Sign up for weekly recaps of the ever-changing search marketing landscape.
Wired Revisits Story Of Federal Sting & $500M Penalty Over Google’s Pharmacy Ads
Wired is telling the story of David Whitaker, a federal prisoner that helped the U.S. government catch Google breaking the law by allowing and helping foreign pharmacies sell drugs via Google AdWords.
It’s a story you may have heard before; the Wall Street Journal did a similar exposé on Whitaker and the federal sting operation in early 2012.
Wired tells how Whitaker used a pseudonym and convinced Google AdWords reps to help him tweak his pharmacy websites so that they’d be approved for AdWords.
To prove that Google’s behavior was widespread, Whitaker went through a different rep—one that the country manager of Google Mexico helped connect him with and who showed no more resistance to Whitaker’s schemes. Despite the site’s open promise to sell RU-486, it passed Google’s policy review on its first try, without any objections. Working with his rep, Whitaker spent $25,000 on ads against a series of explicit search terms: “abortion,” “abortion services,” “medical abortion,” and “RU-486.” None of the ad buys triggered any red flags from Google.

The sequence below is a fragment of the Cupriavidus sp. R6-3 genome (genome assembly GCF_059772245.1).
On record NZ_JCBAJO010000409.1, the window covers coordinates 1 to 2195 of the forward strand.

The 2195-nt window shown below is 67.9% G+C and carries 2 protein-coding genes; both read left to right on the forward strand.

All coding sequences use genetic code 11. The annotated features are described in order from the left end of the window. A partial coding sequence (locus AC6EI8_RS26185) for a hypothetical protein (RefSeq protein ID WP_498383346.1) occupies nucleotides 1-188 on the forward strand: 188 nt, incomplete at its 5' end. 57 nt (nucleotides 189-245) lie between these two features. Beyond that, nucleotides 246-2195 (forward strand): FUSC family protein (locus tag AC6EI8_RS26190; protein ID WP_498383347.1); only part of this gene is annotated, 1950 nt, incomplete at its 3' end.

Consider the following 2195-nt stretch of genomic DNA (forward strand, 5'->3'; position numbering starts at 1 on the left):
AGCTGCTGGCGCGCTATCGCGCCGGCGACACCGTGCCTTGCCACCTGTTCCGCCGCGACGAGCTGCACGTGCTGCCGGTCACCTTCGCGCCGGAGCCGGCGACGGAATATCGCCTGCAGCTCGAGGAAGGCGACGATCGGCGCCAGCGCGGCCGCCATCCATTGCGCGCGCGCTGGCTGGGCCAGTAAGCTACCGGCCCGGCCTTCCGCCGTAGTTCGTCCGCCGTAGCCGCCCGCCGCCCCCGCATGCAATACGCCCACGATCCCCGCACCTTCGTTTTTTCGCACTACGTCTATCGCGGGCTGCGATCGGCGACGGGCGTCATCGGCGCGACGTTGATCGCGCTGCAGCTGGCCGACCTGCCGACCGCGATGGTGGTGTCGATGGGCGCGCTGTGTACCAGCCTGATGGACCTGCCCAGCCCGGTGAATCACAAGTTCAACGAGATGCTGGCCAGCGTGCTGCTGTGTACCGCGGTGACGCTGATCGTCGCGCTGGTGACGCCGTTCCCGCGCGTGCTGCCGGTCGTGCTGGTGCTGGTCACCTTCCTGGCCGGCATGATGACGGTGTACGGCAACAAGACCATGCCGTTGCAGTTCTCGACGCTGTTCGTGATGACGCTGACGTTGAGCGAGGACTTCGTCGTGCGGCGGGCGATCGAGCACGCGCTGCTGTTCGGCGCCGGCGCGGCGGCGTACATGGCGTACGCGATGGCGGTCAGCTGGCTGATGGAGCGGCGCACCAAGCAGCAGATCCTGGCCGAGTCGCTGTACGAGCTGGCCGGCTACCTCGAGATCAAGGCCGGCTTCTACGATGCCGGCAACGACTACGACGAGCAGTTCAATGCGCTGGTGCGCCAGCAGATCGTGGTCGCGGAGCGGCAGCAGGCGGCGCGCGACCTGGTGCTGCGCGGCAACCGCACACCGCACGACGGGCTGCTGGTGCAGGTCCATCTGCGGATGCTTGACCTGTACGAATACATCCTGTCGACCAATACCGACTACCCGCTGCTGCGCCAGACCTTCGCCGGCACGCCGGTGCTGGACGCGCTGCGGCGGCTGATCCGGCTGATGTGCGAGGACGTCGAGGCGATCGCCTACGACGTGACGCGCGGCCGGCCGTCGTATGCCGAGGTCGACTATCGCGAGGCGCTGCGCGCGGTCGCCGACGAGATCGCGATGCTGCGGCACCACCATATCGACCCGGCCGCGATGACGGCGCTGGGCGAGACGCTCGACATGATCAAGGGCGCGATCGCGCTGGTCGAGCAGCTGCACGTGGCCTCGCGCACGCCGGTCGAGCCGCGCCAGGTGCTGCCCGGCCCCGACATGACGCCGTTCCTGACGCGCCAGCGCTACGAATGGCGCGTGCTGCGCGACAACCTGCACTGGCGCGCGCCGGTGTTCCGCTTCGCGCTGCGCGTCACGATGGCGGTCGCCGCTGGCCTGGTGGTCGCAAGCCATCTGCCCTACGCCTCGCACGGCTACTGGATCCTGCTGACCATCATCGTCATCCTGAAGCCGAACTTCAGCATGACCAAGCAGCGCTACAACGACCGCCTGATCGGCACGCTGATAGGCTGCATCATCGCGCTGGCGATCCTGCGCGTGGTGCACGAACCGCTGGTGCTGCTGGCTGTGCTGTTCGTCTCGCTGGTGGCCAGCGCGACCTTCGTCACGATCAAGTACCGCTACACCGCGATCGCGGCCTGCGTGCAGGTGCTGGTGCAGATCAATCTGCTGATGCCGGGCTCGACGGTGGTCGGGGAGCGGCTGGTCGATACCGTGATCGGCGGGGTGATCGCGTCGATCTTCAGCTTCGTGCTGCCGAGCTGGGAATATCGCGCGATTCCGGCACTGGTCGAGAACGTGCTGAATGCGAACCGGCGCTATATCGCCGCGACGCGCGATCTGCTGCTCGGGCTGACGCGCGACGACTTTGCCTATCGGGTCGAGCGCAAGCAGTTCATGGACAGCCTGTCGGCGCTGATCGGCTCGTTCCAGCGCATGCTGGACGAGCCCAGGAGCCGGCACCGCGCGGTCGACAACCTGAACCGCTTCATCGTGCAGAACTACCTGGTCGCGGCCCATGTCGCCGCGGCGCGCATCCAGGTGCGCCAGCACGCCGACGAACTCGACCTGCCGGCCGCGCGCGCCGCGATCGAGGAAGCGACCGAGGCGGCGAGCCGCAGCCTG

Whitaker kept designing new sites, working with different Google account reps to advertise ever sketchier online businesses. TaoTeWellness.com sold psychotropic drugs. “TaoTeWellness is a provider of the medications listed on this site,” the homepage read, above photos of Valium and Xanax. “There are no embarrassing doctor’s visits involved.” It was hard to be more up front than that, but Google’s reps in China didn’t just approve the site. They also added more than 100 drug names as search keywords, without even asking Whitaker.
It’s essentially the same story as what the WSJ reported last year, though the Wired version may have a few more details this time around.
The end result of the government’s sting was Google acknowledging that it broke the law and agreeing to a $500 million settlement with the Department of Justice in 2011.